Tin Cans

Two tin cans and a string make a great telephone for kids! However, in the early 20th Century, children played Kick the Can. This was recreated in a Twilight Zone episode in which the inmates of a retirement home became young again one night. They played this game with relish. They played another game, which leads me to

The Hill

Kids used to love King of the Hill. It is the ultimate green game today, using nature. As a bt of trivia, a cartoon series of the same name set in Texas is very popular.

Pogo Stick

I don't know why this toy is not included in the Hall of Fame alongside the Radio Flyer Wagon (1998/99). After all, Pogo was a long loved comic strip, both political and funny - "We have seen the enemy and he is us."

The pogo stick has been around since at least 1919, when a gentleman named George Hansburg developed a stronger jumping stick than those imported by Gimbel Department Store. Gimbel's had approached George for help after their shipment of wooden sticks rotted on the way over from Europe.

The result was a stronger model that created a fad among adults as well as children. In the Roaring Twenties, while college men were stuffing themselves into phone booths and swallowing goldfish for something to do as a game, they were also jumping around on pogo sticks. People got married on them. Dance troops did whole shows around them. It was a time of fads and pogo was one of them.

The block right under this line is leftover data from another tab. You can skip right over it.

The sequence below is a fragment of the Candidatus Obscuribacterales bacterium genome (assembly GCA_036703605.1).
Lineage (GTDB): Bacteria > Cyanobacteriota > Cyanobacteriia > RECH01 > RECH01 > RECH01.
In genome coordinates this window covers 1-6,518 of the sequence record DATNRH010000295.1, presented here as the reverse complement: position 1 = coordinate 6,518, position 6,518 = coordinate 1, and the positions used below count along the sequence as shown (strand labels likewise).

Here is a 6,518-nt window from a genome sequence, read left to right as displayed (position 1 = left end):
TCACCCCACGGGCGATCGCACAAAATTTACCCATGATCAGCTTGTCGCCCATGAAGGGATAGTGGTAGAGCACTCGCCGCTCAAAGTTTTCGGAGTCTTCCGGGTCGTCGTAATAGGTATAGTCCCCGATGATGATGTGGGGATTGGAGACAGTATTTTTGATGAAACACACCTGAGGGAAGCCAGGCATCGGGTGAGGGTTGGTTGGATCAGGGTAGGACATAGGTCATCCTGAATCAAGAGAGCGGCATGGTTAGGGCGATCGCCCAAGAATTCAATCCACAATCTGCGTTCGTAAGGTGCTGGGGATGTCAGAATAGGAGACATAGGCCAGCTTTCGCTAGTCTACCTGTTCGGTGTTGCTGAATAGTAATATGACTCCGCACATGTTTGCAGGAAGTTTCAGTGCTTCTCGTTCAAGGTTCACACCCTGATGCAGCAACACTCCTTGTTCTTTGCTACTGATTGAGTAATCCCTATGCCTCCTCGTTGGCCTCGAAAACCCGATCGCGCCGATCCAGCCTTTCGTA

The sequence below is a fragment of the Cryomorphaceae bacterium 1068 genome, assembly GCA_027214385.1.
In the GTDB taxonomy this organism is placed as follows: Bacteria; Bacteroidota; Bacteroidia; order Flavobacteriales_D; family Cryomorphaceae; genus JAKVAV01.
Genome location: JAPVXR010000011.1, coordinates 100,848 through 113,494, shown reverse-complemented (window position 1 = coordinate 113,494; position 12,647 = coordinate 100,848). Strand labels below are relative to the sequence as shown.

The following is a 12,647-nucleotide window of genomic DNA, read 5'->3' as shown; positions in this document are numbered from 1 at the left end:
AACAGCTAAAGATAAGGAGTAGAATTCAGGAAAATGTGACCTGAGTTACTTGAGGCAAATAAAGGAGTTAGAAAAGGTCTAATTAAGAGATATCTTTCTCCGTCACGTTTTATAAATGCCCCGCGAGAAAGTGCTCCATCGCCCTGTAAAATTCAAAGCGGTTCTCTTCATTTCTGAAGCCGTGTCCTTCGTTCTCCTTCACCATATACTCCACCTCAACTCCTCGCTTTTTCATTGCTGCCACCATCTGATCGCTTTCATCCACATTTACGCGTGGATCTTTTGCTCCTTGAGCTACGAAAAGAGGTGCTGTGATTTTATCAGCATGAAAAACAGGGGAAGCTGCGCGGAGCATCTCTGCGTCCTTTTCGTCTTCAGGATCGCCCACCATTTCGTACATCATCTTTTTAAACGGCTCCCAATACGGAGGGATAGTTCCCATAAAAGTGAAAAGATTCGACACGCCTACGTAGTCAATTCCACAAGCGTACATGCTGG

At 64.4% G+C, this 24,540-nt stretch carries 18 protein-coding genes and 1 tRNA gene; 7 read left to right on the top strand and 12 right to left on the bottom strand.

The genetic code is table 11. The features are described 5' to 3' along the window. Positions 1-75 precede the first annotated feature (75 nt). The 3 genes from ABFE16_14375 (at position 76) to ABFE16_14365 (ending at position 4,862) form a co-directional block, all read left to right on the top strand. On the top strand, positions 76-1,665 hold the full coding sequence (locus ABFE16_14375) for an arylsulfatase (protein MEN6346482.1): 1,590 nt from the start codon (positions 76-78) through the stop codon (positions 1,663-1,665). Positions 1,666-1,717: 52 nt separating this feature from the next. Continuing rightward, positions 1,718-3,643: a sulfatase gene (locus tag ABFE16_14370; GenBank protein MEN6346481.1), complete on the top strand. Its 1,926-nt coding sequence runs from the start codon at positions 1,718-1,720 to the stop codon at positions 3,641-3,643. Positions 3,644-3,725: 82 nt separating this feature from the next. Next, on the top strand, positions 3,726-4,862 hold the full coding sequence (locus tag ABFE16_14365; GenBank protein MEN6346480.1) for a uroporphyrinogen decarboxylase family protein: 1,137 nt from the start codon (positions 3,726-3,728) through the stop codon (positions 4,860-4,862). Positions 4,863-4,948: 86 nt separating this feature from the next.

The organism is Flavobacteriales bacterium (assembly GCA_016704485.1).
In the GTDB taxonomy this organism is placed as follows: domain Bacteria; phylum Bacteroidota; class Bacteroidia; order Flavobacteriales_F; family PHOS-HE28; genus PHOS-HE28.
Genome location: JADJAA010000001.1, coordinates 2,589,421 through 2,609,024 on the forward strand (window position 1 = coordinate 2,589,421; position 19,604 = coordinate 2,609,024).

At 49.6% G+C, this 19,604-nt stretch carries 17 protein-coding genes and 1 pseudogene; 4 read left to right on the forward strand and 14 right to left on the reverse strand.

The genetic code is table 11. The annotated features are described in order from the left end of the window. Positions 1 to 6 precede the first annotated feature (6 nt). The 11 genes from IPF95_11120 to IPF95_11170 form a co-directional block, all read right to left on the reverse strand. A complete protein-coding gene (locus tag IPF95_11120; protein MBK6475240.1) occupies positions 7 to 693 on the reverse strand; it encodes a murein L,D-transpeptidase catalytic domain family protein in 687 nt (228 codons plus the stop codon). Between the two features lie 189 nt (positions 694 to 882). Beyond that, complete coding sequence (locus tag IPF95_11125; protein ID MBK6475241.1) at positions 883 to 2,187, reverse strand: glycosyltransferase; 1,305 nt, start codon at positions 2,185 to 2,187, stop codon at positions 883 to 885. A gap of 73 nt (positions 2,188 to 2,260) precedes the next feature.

Extreme Pogo!

Paper Chains

Kids make paper chains to hang on the Christmas tree or to hang around their classrooms and bedrooms any time of year. There is a lot of relaxation to be had from cutting colorful strips of construction paper and pasting them together into interminable chains. You can also use them to tie up your friends without hurting them! If Crayola Crayons were inducted into the Hall of Fame in 1998/99, then why not Construction Paper and its Paper Chains? While we're at it...

How to Make a Paper Toy Chain Without Glue or Tape


Paper Dolls

Paper Dolls have been around since at least the 1800s and likely previous to that. Whether cut from whole paper or purchased with "clothes" in booklet format, these toys have brought thousands of hours of creative play and enjoyment to children.

Watercolor Paint Set

This must be the next most popular art medium for kids next to Crayola Crayons.

Give Us Your Thoughts